Ron Paul (from left), Rick Santorum,  Mitt Romney  and Newt Gingrich are seated during their February 22 debate in Mesa, Arizona.
AFP/Getty Images
Ron Paul (from left), Rick Santorum, Mitt Romney and Newt Gingrich are seated during their February 22 debate in Mesa, Arizona.

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In GOP presidential race, Mitt Romney is racking up the most delegates

Candy Crowley explains why his rivals may choose to stay in the race

They may stay to secure speaking slot at convention or for higher visibility, she says

Crowley: They may be running to promote a specific idea or doctrine

Editor’s Note: CNN’s chief political correspondent and anchor Candy Crowley offers an occasional, candid take on the news of the day that others might miss. Check out “State of the Union” with Candy Crowley each Sunday starting at 9 a.m. and noon ET on CNN.

Washington CNN —  

I don’t know if Newt Gingrich should, will or even is thinking about getting out of the presidential race. Ditto for Rick Santorum and Ron Paul. I do know there are practical, political and one very big human reason that candidates stay in races past the time many think they should get out.

Despite Mitt Romney having a sizable delegate lead on his rivals, they might not be going anywhere.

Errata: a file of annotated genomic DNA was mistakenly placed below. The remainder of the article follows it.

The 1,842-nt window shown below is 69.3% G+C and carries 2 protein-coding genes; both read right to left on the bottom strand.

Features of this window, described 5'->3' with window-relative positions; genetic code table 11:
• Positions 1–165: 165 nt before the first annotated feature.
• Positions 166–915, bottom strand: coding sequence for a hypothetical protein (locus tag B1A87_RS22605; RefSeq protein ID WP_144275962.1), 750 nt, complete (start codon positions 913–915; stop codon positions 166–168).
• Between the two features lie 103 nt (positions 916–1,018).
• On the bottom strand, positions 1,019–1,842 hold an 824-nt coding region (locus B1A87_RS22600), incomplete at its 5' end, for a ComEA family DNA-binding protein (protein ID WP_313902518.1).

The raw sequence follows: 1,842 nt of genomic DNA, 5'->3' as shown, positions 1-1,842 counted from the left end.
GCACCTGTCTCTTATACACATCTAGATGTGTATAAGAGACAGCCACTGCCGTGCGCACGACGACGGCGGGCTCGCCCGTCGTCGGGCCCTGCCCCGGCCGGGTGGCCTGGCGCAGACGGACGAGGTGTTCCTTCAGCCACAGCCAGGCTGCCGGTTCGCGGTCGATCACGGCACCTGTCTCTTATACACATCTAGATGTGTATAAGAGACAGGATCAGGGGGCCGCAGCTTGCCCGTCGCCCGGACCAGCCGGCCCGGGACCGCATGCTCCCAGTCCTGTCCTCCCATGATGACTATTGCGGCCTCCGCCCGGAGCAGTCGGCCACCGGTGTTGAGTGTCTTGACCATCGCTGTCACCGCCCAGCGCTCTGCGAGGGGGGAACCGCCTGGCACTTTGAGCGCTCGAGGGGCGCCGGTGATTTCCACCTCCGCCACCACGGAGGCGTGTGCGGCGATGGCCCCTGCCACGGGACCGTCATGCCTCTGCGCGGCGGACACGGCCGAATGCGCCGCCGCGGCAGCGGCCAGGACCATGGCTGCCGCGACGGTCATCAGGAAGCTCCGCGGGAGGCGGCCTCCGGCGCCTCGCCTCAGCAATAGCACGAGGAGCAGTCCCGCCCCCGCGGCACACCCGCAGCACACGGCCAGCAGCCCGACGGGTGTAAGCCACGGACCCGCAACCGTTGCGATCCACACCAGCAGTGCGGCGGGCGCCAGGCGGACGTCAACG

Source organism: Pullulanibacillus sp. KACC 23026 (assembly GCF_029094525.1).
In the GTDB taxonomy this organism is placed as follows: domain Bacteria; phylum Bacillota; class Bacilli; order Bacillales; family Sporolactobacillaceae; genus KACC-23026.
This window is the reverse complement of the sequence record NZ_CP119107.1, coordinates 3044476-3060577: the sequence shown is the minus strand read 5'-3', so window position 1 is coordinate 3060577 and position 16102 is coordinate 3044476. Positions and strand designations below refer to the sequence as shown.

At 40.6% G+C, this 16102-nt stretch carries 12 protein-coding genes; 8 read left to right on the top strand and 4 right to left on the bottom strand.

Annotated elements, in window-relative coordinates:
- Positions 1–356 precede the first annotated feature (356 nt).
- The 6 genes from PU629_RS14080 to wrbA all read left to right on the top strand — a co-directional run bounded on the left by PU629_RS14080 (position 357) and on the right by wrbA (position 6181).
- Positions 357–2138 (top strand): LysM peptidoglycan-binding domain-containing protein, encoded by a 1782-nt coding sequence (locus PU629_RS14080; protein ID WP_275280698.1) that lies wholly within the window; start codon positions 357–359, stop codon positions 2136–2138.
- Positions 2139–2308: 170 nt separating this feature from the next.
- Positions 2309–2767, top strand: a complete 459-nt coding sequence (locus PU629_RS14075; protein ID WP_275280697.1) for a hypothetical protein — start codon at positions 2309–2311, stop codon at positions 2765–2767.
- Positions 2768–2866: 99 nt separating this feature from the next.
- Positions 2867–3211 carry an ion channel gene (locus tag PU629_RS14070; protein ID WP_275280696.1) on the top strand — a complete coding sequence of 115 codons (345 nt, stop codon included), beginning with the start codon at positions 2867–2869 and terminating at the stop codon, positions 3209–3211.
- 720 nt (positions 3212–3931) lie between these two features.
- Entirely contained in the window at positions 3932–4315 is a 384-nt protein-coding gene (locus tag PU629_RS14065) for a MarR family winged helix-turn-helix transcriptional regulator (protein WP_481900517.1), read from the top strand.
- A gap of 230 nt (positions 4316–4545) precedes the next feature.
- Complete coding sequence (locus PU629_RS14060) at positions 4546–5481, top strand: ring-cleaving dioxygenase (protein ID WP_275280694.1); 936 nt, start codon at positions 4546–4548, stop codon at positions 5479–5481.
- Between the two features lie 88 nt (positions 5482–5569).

Track the candidates on CNN’s delegate counter

They might want something from whoever wins – a speaking slot at the convention or a specific plank in the party platform. The more delegates you have, the greater your power to affect convention issues.

They may want the attention, keeping their profile up for future book sales or speaking fees. Remember, every place they go (almost), local cameras are there and will talk about candidate X on the local news, not to mention the constant national television presence.

They may be a message candidate, anxious to use the limelight to promote a specific issue or doctrine (think anti-war presidential candidate Rep. Dennis Kucinich in 2004 and 2008).

You know the saying “hope springs eternal”? Yes it does.

Improbable does not mean impossible. Hundreds of “what ifs” swirl through a campaign on life support.

“What if the front-runner says something really egregious and his numbers plummet? Then I’ll be there. What if I change our message? My strategy? What if my ship comes in tomorrow?”

Finally, regardless of what you think of politicians, they are human beings.

They have worked for years or decades to get where they are, and the 2012 presidential campaign began long before most people were paying the least bit of attention. It has been a long, hard slog. They’ve dreamed of being president.

If you have ever had to let go of a dream, then you know how hard it is. The first stage is denial.